Police officers who are employed by the village and town police departments of the East End are some of the most highly trained in New York State, if not the country.
Police unions have worked very hard to secure the proper compensation and benefits to ensure that every police officer is cared for during and after their career. These negotiations also reflect the professional service these officers give to each of the communities they serve.
To help reduce costs, police unions already have agreed to allow non-union, part-time officers to work during peak summer months to offset the increased population and calls for service. In this respect, part-time police officers are an asset to the already full-time work force.
In response to Steve Levy’s statement that using retired police officers would save a municipality the cost of retirement and health benefits [“Former Suffolk County Executive Suggests Villages Replace Full-Time Police Force With Part-Time Retired Officers To Save Taxpayers Money,” 27east.com, March 17], that may be true, but the reality of a full department made up of part-time retired officers, making $20 an hour, putting themselves at risk to protect the public, administer first aid, or step into a domestic dispute seems unlikely.
Village and town police officers work around the clock to keep the communities they serve safe — every day and night, weekend and holiday. During Superstorm Sandy, while many of their own families struggled, officers were helping others. Even currently, while the world is self-isolating, police officers are out at work.
Village and town departments would not function proficiently with a few retired part-time police officers, with an average age beginning at 50 years old, being the only source of police service.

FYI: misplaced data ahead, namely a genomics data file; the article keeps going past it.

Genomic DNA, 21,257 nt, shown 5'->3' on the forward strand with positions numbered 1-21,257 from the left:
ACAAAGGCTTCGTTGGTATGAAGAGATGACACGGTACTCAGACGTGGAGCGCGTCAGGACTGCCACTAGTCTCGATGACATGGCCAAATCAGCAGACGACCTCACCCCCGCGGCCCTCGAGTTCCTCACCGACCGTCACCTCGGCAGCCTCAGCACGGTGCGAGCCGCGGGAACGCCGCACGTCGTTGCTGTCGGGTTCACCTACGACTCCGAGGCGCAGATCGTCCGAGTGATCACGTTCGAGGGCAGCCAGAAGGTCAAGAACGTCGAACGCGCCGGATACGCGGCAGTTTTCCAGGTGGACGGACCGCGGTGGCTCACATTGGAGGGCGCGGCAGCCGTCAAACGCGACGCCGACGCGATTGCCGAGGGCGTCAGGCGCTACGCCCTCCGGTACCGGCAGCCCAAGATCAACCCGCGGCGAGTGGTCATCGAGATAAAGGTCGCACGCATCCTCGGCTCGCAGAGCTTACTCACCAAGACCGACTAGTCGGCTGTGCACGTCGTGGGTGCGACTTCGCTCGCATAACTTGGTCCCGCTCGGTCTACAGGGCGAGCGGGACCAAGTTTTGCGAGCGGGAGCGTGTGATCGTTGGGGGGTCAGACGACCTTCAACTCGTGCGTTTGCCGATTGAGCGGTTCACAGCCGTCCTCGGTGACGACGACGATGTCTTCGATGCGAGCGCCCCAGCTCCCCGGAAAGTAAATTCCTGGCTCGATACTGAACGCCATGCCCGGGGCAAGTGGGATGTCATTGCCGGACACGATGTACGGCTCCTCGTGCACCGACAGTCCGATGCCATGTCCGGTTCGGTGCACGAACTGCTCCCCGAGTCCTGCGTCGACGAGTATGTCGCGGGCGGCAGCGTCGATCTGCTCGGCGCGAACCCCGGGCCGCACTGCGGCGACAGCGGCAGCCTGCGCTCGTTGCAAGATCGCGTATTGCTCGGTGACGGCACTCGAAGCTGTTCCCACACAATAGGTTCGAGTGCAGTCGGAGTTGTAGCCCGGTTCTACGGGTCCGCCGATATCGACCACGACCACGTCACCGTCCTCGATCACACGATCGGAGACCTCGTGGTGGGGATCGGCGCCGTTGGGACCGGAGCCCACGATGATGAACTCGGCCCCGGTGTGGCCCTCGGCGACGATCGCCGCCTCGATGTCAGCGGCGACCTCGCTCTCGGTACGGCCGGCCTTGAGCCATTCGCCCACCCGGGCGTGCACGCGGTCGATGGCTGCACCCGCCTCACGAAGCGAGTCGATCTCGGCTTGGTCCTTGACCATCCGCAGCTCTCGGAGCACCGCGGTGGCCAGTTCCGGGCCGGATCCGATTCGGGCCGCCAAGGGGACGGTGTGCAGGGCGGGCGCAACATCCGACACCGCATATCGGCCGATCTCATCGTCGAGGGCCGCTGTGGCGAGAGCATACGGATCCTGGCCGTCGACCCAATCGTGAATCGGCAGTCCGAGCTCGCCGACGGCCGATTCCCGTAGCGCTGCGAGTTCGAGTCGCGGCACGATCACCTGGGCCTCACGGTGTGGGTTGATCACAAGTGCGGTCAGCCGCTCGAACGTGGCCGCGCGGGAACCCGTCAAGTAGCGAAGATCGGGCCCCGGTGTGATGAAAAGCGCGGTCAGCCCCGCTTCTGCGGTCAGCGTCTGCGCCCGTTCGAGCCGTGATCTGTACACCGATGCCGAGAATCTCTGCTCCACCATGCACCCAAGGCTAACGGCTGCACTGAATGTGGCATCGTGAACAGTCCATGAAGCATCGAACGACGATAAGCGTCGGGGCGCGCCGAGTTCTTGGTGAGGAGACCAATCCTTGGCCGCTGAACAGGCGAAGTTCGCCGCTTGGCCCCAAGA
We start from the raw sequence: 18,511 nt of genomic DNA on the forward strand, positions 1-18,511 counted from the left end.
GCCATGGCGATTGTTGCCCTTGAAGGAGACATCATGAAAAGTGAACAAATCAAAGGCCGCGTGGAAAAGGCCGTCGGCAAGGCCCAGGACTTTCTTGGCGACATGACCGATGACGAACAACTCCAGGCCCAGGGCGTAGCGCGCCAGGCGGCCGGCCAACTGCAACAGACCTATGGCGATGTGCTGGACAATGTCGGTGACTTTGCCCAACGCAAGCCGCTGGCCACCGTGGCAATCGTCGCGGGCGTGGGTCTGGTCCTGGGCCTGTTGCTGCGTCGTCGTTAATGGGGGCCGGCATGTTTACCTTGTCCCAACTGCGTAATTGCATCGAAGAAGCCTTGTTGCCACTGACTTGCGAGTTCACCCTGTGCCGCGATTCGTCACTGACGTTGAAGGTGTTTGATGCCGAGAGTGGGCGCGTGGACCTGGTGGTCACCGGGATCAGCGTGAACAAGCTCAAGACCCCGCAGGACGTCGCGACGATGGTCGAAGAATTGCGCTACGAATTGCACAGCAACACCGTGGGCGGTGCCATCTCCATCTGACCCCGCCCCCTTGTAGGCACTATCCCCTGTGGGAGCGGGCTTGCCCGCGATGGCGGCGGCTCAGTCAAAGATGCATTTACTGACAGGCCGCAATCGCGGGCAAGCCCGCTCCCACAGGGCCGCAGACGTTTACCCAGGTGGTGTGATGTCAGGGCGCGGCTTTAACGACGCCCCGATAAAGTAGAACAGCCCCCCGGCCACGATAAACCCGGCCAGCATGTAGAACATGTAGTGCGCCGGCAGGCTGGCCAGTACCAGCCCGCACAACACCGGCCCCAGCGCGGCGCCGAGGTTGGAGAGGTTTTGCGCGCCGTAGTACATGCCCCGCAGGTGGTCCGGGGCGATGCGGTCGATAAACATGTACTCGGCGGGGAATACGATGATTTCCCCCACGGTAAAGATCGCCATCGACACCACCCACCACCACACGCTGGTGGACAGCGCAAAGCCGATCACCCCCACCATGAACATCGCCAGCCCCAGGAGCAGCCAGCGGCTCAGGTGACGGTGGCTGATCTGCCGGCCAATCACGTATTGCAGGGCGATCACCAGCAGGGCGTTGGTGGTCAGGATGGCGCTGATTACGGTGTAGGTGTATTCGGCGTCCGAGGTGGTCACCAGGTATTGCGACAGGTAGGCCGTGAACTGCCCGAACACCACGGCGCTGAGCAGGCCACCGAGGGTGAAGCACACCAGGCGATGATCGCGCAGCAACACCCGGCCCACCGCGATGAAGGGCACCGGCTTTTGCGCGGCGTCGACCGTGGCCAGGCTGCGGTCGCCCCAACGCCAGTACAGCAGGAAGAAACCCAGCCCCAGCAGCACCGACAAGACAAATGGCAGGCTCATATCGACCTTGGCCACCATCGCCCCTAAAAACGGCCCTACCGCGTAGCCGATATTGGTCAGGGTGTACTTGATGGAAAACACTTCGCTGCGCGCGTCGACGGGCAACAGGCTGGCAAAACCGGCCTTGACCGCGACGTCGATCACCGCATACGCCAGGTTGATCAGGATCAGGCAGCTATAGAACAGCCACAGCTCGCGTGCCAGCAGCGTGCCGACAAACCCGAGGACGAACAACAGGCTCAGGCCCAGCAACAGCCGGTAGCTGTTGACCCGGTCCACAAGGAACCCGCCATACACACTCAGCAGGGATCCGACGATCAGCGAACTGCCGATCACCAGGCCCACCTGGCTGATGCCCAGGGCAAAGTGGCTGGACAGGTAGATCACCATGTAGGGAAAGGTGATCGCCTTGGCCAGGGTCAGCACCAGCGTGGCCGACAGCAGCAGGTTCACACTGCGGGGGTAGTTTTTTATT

Steve Levy’s comments are inaccurate, insulting and a slap in the face to everyone in law enforcement.
Regarding Mr. Levy’s issue with arbitration: It is a tool used by both sides, and only as a last resort. Many elected officials use arbitration as something to hide behind when they don’t want to do their job of fair negotiating. Further, arbitrators are picked by both sides, so if an arbitrator is notorious for “giving the store away,” you have the choice to not pick him. It’s that simple.
Let’s remember, Steve Levy is a disgraced former elected official who, during his tenure, cherry-picked the best benefits from hardworking unions for himself, without a single second of negotiations. It was stated in the media that a Suffolk County grand jury found Mr. Levy to have violated the integrity of an ethics commission. His relative received county bids for title work and, to avoid further prosecution, Mr. Levy agreed to leave politics and turned over $4 million in suspect donations.
I’m not sure Mr. Levy is the right person to tell municipalities what to do and how to spend their money.
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